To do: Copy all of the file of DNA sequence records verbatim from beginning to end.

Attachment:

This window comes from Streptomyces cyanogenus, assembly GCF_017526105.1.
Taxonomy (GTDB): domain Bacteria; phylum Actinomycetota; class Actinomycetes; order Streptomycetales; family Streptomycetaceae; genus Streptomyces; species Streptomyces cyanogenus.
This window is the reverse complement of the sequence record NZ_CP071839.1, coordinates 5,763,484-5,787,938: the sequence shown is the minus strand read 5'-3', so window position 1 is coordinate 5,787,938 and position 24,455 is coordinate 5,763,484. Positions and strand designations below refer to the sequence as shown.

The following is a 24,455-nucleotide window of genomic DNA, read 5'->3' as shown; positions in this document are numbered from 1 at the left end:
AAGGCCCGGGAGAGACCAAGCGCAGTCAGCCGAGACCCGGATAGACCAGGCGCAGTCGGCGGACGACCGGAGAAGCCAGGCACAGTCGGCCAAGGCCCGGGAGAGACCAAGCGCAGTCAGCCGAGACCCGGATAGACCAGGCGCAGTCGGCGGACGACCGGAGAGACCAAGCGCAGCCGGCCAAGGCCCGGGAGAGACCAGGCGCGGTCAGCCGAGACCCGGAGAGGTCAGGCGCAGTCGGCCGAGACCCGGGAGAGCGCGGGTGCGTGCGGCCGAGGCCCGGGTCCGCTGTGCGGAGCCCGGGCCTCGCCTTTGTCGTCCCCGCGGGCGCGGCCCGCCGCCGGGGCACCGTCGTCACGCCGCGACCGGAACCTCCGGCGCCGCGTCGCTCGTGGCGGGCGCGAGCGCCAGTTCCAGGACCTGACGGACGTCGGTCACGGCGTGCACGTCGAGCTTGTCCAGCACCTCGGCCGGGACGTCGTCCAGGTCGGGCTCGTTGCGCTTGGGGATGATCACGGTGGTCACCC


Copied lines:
This window comes from Streptomyces cyanogenus, assembly GCF_017526105.1.
Taxonomy (GTDB): domain Bacteria; phylum Actinomycetota; class Actinomycetes; order Streptomycetales; family Streptomycetaceae; genus Streptomyces; species Streptomyces cyanogenus.
This window is the reverse complement of the sequence record NZ_CP071839.1, coordinates 5,763,484-5,787,938: the sequence shown is the minus strand read 5'-3', so window position 1 is coordinate 5,787,938 and position 24,455 is coordinate 5,763,484. Positions and strand designations below refer to the sequence as shown.

The following is a 24,455-nucleotide window of genomic DNA, read 5'->3' as shown; positions in this document are numbered from 1 at the left end:
AAGGCCCGGGAGAGACCAAGCGCAGTCAGCCGAGACCCGGATAGACCAGGCGCAGTCGGCGGACGACCGGAGAAGCCAGGCACAGTCGGCCAAGGCCCGGGAGAGACCAAGCGCAGTCAGCCGAGACCCGGATAGACCAGGCGCAGTCGGCGGACGACCGGAGAGACCAAGCGCAGCCGGCCAAGGCCCGGGAGAGACCAGGCGCGGTCAGCCGAGACCCGGAGAGGTCAGGCGCAGTCGGCCGAGACCCGGGAGAGCGCGGGTGCGTGCGGCCGAGGCCCGGGTCCGCTGTGCGGAGCCCGGGCCTCGCCTTTGTCGTCCCCGCGGGCGCGGCCCGCCGCCGGGGCACCGTCGTCACGCCGCGACCGGAACCTCCGGCGCCGCGTCGCTCGTGGCGGGCGCGAGCGCCAGTTCCAGGACCTGACGGACGTCGGTCACGGCGTGCACGTCGAGCTTGTCCAGCACCTCGGCCGGGACGTCGTCCAGGTCGGGCTCGTTGCGCTTGGGGATGATCACGGTGGTCACCC